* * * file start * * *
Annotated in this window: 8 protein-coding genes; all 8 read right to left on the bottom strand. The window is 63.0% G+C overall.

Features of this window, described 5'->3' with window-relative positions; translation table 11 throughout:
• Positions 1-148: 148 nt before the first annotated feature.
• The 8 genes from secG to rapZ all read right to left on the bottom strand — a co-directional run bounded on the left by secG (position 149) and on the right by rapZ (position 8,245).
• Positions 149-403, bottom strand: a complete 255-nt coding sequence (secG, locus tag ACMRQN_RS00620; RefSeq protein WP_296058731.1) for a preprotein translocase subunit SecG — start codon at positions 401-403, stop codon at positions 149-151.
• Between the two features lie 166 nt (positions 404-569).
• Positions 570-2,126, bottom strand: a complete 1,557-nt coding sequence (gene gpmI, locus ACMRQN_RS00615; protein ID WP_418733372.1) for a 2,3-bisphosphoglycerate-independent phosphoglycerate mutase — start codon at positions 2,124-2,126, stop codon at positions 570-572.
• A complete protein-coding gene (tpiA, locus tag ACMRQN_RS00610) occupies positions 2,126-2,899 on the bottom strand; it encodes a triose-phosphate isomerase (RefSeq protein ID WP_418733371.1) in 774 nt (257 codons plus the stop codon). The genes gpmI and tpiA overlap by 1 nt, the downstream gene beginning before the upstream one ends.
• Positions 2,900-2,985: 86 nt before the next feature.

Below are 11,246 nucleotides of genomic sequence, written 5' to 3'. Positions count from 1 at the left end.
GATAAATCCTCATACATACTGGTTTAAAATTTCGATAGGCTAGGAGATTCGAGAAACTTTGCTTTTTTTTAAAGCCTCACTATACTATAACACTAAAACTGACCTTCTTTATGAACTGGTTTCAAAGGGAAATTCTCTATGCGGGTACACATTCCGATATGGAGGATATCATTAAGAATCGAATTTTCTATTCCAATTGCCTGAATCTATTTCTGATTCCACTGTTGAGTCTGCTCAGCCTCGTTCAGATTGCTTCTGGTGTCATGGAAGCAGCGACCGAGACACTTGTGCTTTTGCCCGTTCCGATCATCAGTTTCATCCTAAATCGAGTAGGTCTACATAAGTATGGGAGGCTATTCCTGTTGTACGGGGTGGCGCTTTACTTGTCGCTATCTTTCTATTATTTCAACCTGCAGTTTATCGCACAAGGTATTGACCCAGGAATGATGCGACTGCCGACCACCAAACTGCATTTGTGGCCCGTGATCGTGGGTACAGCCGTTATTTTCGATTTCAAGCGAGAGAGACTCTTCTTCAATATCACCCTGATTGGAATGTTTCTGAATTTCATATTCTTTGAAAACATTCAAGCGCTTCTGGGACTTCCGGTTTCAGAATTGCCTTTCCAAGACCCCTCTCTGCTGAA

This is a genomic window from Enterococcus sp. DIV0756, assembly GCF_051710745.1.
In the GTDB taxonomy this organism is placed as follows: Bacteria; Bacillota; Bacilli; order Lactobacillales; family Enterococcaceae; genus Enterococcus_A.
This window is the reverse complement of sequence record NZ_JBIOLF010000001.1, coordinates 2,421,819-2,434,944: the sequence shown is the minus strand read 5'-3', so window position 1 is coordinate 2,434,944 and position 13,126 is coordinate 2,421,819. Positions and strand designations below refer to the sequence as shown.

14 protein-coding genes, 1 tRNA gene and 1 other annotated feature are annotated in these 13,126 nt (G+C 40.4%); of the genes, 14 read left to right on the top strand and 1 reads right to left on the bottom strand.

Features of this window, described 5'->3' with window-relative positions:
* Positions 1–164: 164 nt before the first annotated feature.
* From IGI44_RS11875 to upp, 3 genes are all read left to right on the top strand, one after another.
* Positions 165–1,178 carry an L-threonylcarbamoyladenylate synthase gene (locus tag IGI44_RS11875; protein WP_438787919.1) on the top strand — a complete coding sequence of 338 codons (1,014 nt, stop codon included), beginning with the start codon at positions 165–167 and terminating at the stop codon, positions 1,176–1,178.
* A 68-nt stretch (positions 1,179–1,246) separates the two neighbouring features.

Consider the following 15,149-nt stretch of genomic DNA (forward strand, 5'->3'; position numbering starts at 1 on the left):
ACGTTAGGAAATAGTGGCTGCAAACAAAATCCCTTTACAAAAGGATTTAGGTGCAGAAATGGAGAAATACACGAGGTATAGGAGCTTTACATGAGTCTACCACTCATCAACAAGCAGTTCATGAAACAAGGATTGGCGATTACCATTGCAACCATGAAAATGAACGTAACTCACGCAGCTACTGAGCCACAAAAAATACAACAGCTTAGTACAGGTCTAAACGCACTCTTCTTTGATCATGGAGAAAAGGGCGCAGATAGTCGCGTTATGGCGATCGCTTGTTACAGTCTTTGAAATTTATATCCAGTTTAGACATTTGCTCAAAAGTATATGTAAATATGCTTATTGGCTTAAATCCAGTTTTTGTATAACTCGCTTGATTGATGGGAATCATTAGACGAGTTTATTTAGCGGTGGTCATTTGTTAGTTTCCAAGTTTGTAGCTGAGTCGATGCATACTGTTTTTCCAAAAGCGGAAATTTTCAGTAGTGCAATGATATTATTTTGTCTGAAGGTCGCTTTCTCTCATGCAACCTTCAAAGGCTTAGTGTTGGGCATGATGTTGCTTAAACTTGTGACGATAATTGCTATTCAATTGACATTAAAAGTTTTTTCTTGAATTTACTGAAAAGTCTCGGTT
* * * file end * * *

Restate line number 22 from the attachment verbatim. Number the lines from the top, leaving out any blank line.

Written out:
ACGTTAGGAAATAGTGGCTGCAAACAAAATCCCTTTACAAAAGGATTTAGGTGCAGAAATGGAGAAATACACGAGGTATAGGAGCTTTACATGAGTCTACCACTCATCAACAAGCAGTTCATGAAACAAGGATTGGCGATTACCATTGCAACCATGAAAATGAACGTAACTCACGCAGCTACTGAGCCACAAAAAATACAACAGCTTAGTACAGGTCTAAACGCACTCTTCTTTGATCATGGAGAAAAGGGCGCAGATAGTCGCGTTATGGCGATCGCTTGTTACAGTCTTTGAAATTTATATCCAGTTTAGACATTTGCTCAAAAGTATATGTAAATATGCTTATTGGCTTAAATCCAGTTTTTGTATAACTCGCTTGATTGATGGGAATCATTAGACGAGTTTATTTAGCGGTGGTCATTTGTTAGTTTCCAAGTTTGTAGCTGAGTCGATGCATACTGTTTTTCCAAAAGCGGAAATTTTCAGTAGTGCAATGATATTATTTTGTCTGAAGGTCGCTTTCTCTCATGCAACCTTCAAAGGCTTAGTGTTGGGCATGATGTTGCTTAAACTTGTGACGATAATTGCTATTCAATTGACATTAAAAGTTTTTTCTTGAATTTACTGAAAAGTCTCGGTT